“Be it ours when we see in children some good thing to rest content with that truth, even if we cannot tell how it came there.”
Spurgeon notes that in Abijah’s case:
“God’s electing love is never short of means to carry out its purpose: He can send His effectual grace into the heart of Jeroboam’s family, and while the father is prostrate before his idols the Lord can find a true worshipper for Himself in the king’s own child.”
We should never lose hope in a child just because of the environment that he lives in. The power of God to reach beyond circumstances to effectuate his grace and salvation is astounding. To ignore a child, and refuse to pour into his life, because we have determined that he is beyond the saving reach of God is a blasphemy of the highest order.
What type of “good thing” was it?
Next, Spurgeon moves on the talk about the type of “good thing” found in Abijah and notes that it was a good thing towards God. Spurgeon explains:
“In children there often will be found good things towards their parents: let these be cultivated—but these are not sufficient evidences of grace. In children there will sometimes be found good things towards amiability and moral excellence: let all good things be commended and fostered, but they are not sure fruits of grace. It is towards God that the good thing must be that saves the soul… The child had love, and there was in it love to Jehovah. He had faith, but it was faith in Jehovah. His religious fear was the fear of the living God; his childlike thoughts, and desires, and prayers, and hymns, went towards the true God. This is what we desire to see not only in children, but in adults; we wish to see their hearts turned to the Lord, and their minds and wills moving towards the Most High.”
Many Children’s Ministry focus on teaching children the virtues found in the Bible. This is certainly a noble goal, but the critical thing that we must teach them is about God and the salvation that he offers. It is not enough that any type of “good thing” be found in child, but it must be a “good thing towards God.”
The Effect of the “Good Thing”
Finally in this chapter, Spurgeon examines the result of Abijah’s faith. He notes that Abijah’s faith must have manifested itself to people because he was well loved. When he died he received both tears and a tomb – a far cry from many royalty that died in those days received. Indeed, the remainder of Jeroboam’s family was devoured by dogs. However, the people saw something different in Abijah. His faith must have been evident to other people. Spurgeon notes:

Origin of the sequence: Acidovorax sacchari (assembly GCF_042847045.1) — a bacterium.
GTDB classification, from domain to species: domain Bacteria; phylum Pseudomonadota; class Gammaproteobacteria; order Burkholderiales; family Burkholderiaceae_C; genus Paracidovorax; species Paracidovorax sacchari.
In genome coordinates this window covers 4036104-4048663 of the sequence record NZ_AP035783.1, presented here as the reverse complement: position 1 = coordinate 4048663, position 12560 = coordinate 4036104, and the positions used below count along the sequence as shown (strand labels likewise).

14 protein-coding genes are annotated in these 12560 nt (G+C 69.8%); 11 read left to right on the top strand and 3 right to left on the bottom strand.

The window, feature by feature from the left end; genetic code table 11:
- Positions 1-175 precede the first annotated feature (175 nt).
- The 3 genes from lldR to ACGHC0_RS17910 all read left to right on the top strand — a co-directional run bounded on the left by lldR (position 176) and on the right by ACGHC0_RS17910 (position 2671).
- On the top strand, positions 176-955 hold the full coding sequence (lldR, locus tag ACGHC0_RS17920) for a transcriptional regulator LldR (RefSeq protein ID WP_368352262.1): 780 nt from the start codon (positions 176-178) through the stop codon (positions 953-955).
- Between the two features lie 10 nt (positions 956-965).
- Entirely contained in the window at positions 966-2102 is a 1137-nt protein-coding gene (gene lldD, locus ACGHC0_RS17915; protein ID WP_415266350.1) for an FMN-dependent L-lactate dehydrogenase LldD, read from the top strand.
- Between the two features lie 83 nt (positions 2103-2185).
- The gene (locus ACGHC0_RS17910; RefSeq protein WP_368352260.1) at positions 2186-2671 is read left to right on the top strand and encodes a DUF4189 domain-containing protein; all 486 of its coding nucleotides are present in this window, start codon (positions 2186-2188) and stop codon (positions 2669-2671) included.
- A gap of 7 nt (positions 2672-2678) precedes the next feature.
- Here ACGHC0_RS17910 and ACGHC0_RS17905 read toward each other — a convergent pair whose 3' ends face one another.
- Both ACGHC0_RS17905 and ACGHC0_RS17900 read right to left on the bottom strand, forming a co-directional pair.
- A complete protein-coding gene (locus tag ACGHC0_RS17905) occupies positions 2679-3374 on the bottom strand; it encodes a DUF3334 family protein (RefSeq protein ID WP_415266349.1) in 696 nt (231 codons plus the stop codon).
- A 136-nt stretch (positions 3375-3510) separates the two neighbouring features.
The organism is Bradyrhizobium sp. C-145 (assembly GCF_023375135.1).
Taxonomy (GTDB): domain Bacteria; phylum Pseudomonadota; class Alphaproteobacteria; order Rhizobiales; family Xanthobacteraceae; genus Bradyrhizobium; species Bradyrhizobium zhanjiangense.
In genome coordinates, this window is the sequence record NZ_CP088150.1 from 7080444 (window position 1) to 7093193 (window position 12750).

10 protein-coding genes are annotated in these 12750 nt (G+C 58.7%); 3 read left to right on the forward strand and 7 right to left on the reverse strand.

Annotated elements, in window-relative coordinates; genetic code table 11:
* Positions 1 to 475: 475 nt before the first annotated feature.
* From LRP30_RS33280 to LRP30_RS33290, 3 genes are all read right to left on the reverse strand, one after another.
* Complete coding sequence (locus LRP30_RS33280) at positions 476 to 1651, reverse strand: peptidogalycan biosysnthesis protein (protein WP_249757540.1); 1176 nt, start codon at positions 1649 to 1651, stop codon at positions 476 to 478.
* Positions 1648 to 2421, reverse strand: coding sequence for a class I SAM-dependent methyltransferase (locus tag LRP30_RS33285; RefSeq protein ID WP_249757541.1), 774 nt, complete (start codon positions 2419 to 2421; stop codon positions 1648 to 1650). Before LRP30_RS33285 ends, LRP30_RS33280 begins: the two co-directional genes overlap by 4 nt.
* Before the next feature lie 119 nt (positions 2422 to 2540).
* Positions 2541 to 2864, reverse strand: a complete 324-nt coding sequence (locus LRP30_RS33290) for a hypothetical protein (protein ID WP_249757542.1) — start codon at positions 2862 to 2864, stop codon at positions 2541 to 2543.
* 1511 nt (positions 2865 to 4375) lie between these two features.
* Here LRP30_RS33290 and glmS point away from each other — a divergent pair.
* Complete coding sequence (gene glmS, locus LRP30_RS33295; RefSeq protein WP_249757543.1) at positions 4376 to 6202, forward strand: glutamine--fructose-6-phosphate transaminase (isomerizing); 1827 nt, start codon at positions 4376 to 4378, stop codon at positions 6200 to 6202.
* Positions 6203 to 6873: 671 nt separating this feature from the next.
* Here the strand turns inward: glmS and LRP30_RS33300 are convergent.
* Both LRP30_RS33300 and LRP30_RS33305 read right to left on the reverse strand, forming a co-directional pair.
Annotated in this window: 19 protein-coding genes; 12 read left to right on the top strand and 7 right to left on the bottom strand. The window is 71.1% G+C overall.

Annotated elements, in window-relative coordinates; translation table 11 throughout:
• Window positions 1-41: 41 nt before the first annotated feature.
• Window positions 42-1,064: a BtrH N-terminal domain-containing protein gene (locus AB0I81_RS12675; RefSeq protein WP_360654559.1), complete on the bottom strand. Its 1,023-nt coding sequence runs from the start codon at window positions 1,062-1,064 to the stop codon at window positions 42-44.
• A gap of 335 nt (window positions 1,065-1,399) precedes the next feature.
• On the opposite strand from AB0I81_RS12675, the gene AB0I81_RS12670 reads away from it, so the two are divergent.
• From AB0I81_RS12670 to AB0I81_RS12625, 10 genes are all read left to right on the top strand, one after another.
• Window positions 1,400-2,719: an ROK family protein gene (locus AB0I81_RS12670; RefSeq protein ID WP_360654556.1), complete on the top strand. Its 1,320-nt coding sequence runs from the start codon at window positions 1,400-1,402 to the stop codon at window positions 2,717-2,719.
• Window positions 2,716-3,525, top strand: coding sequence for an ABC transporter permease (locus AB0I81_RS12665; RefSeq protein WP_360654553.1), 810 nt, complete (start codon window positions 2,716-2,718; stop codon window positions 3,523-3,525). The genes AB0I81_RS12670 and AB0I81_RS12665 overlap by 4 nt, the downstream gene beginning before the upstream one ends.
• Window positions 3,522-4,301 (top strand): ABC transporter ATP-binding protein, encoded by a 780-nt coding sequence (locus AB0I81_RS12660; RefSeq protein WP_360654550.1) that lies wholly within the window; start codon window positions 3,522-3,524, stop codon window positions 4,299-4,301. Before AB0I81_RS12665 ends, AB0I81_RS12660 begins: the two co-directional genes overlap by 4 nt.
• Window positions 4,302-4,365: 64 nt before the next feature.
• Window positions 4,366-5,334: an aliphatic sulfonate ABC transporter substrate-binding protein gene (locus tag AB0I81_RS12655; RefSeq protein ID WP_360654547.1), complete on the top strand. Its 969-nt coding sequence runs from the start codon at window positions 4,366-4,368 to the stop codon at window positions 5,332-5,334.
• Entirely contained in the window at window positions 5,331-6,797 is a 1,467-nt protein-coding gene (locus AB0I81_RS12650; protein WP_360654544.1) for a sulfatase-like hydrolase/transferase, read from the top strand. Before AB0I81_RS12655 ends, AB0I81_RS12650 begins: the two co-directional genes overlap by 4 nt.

“It is a very blessed thing when there is such a good thing in our children that they come to be beloved in their little spheres.”
What a wonderful sight it is to see the evidences of faith displayed in the life of a child. Spurgeon ends this chapter with a personal note on the grace of God seen in the lives of children:
“Youthful piety is a very touching thing to me; I see the grace of God in men and women with much thankfulness, but I cannot perceive it in children without shedding tears of delight. There is an exceeding beauty about these rosebuds of the Lord’s garden; they have a fragrance which we find not in the fairest of earth’s lilies. Love is won for the Lord Jesus in many a heart by these tiny arrows of the Lord, whose very smallness is a part of their power to penetrate the heart. The ungodly may not love the grace which is in the children, but since they love the children in whom that grace is found, they are no longer able to speak against religion as they otherwise would have done. Yea, more, the Holy Spirit uses these children for yet higher ends, and those who see them are often impressed with desires for better things.”
Links to Complete Text
If you’re interested in reading the complete text of “Come Ye Children,” it can be found on at: http://www.spurgeon.org/misc/cyc.htm
The complete text of Chapter Twenty can be found at: http://www.spurgeon.org/misc/cyc20.htm